As worldwide population is ageing and the number of people over 65 years old is increasing, health systems are faced with new issues such as the increase of chronic diseases, geriatric syndroms and especially falls.
Falling is indeed one of the most frequent condition associated with aging. It is not only frightening experience, but it also leads to a number of subsequent consequences that may severely affect old people health and bring them to injuries, disabilities, hospitalisation, placements or even death. Its health and economic burden is very important.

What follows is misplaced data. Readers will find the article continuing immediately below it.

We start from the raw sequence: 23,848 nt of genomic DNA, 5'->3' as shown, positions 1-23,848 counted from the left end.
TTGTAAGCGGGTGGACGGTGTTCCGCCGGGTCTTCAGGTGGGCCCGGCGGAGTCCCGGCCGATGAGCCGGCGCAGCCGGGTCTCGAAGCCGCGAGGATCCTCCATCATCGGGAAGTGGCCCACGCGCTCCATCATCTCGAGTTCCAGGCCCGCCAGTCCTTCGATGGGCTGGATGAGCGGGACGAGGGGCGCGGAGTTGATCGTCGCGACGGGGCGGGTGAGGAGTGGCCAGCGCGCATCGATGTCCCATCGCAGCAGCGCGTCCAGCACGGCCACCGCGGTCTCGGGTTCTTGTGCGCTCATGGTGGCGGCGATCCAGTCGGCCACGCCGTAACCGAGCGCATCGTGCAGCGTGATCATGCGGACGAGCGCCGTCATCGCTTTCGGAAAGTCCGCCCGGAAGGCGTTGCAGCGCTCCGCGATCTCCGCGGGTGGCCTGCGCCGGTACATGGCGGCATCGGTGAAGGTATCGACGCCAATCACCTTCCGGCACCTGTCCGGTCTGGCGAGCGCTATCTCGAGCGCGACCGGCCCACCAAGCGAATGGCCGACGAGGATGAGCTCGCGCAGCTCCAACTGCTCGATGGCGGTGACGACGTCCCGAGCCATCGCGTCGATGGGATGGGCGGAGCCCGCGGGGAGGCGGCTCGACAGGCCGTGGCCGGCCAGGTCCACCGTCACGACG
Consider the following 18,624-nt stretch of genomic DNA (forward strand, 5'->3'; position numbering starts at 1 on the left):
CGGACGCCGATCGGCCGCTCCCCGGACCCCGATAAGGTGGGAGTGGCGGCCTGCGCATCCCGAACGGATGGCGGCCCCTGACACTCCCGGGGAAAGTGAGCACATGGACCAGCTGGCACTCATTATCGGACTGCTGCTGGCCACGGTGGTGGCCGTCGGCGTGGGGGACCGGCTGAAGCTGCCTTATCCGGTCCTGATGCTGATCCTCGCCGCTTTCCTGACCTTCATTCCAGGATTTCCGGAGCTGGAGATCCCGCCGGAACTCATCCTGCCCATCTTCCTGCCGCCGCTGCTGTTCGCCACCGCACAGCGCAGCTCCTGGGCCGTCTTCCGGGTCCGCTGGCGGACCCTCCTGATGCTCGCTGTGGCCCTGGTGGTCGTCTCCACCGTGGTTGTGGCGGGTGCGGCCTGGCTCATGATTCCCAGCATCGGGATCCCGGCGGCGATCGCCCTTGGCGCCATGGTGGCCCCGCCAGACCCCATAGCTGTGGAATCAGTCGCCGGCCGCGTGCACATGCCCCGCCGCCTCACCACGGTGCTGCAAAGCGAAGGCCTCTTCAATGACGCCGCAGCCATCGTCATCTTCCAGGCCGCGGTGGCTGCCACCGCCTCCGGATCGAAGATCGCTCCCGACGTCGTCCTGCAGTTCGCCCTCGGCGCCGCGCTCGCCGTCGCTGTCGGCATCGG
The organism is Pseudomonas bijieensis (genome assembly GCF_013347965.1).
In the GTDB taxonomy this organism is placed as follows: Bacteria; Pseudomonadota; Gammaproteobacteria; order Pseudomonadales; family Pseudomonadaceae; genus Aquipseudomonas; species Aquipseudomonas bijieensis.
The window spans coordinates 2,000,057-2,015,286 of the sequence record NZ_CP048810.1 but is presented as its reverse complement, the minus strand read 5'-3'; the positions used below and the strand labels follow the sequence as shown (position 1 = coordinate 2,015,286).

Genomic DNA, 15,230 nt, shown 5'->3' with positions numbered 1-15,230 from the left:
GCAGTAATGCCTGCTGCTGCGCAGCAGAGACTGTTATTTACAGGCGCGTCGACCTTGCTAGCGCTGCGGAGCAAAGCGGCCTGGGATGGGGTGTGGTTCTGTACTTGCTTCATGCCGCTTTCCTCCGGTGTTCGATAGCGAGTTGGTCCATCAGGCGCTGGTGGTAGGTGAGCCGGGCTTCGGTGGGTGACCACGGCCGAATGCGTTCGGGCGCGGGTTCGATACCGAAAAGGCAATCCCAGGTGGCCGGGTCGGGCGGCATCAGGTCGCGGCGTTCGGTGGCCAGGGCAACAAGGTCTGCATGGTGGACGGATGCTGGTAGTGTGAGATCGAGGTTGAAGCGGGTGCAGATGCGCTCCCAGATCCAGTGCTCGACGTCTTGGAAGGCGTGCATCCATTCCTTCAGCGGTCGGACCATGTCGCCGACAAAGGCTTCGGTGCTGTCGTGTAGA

Therefore, it is not surprising that research and prevention actions are developed in this specific field. One of challenges to fight against this syndrome is to address the various factors involved in falling (i.e., balance, movement function, coordination) and especially invite old people to keep on moving despite less motivation or disinterest often found among old people.
Enjoyable and pleasant activities have been indentified as facilitators in this regard and dancing may be an interesting activity mode. Even though earlier reviews confirmed its effects on balance, strength or mobility (all considered as risk factors for falls), they mostly show bias and do not allow for solid conclusions.
The present well-designed RCT, focusing on senior dance as a safe and pleasant way to reduce risks of falling, found out that this activity is effective for older people in improving balance and coordination, but not cognitive function.